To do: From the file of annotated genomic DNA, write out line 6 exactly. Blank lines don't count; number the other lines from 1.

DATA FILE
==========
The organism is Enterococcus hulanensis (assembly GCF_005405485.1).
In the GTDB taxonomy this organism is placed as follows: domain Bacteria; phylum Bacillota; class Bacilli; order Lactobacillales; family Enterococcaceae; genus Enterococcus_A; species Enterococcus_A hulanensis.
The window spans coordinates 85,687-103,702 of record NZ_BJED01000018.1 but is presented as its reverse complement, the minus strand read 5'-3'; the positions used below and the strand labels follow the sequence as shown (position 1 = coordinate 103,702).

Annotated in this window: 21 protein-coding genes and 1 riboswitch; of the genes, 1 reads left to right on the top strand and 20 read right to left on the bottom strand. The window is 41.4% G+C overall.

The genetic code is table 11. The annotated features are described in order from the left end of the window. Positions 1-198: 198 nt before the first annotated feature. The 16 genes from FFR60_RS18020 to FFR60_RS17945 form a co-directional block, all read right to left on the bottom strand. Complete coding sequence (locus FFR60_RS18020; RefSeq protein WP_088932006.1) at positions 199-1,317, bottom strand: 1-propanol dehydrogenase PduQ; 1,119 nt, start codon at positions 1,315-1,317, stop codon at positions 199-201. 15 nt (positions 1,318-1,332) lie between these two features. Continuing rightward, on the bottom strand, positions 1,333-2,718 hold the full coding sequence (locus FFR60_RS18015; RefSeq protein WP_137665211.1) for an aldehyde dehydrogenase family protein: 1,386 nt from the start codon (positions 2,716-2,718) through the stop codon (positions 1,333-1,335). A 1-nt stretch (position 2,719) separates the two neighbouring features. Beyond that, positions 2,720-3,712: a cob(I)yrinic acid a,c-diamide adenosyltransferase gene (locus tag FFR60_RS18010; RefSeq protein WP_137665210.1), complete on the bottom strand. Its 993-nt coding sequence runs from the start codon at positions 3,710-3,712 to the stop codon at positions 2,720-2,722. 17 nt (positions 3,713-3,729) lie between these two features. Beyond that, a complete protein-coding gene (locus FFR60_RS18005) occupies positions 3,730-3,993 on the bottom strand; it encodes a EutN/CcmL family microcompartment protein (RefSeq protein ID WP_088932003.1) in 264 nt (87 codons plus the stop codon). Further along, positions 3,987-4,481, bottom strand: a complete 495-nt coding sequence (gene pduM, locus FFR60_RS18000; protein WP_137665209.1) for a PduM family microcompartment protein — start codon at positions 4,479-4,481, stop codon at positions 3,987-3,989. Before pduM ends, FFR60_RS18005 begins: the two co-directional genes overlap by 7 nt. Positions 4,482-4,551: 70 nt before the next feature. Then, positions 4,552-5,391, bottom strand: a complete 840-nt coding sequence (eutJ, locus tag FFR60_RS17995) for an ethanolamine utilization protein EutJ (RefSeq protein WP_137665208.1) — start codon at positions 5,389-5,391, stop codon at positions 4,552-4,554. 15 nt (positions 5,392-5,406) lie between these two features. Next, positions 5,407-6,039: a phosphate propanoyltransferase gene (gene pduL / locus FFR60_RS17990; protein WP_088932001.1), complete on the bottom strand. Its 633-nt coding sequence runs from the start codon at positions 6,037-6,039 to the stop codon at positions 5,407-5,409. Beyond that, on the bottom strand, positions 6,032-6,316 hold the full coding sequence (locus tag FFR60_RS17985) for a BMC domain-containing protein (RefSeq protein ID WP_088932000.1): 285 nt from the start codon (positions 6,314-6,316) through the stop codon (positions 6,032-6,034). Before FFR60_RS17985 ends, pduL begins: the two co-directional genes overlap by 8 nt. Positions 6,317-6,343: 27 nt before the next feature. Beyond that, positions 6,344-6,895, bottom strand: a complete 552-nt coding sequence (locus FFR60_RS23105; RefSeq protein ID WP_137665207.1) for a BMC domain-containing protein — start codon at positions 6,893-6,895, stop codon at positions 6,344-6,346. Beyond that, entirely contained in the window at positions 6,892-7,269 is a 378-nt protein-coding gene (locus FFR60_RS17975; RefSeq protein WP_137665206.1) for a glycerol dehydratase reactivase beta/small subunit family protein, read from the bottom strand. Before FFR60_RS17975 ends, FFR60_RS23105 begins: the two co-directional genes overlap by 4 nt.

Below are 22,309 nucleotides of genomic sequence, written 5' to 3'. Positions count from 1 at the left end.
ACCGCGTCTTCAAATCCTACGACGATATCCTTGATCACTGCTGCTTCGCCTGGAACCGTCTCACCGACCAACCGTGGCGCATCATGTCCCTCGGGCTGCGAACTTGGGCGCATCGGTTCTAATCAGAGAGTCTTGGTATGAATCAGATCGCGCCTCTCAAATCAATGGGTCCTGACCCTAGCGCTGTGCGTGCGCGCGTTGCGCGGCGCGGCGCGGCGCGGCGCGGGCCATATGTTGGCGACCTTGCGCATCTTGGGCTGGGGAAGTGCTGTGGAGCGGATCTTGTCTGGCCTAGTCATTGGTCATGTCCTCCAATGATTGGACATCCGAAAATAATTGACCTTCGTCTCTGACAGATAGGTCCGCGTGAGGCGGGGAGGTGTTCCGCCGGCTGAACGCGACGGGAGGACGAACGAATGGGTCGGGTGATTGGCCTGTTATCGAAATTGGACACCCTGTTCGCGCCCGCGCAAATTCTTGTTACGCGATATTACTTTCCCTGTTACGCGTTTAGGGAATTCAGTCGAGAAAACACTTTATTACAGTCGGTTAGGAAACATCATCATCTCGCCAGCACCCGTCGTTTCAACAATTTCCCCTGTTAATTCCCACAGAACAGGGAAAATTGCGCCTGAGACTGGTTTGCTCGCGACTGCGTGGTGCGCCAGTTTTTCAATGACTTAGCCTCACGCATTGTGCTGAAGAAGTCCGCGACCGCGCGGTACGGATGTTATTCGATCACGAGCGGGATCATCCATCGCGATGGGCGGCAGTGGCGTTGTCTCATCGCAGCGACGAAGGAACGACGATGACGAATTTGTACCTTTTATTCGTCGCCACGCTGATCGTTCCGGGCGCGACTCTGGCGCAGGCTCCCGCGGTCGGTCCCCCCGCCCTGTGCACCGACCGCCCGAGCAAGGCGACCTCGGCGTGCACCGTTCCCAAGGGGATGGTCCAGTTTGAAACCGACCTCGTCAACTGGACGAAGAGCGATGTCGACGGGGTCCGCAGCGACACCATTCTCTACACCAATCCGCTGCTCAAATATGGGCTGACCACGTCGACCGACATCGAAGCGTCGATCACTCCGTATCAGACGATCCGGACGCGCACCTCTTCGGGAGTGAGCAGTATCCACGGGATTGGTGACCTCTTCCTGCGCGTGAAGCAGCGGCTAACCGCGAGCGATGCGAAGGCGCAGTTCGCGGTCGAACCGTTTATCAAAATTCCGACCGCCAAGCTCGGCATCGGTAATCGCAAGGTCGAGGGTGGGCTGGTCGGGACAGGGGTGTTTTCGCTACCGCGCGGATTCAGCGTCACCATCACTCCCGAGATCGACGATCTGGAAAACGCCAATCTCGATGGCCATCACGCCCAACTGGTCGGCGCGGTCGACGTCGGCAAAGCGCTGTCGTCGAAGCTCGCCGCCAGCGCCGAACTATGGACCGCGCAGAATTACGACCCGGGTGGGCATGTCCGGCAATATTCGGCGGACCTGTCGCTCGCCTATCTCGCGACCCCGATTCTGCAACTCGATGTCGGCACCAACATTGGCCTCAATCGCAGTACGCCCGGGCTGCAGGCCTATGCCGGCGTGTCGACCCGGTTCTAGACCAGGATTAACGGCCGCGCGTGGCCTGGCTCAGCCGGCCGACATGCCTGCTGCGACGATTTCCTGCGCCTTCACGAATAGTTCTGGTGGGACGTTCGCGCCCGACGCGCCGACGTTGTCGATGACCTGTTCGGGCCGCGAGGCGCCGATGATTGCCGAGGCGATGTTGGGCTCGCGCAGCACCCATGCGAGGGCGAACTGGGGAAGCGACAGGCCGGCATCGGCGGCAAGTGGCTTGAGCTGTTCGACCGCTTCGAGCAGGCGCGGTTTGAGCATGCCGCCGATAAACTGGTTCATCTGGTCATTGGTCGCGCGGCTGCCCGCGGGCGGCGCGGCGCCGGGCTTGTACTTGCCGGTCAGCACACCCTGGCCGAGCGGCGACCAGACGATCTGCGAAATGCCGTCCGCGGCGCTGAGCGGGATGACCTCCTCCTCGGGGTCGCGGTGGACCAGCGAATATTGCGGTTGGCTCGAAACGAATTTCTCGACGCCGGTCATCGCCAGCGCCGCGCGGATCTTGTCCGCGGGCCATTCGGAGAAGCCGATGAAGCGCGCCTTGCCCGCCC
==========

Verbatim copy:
Below are 22,309 nucleotides of genomic sequence, written 5' to 3'. Positions count from 1 at the left end.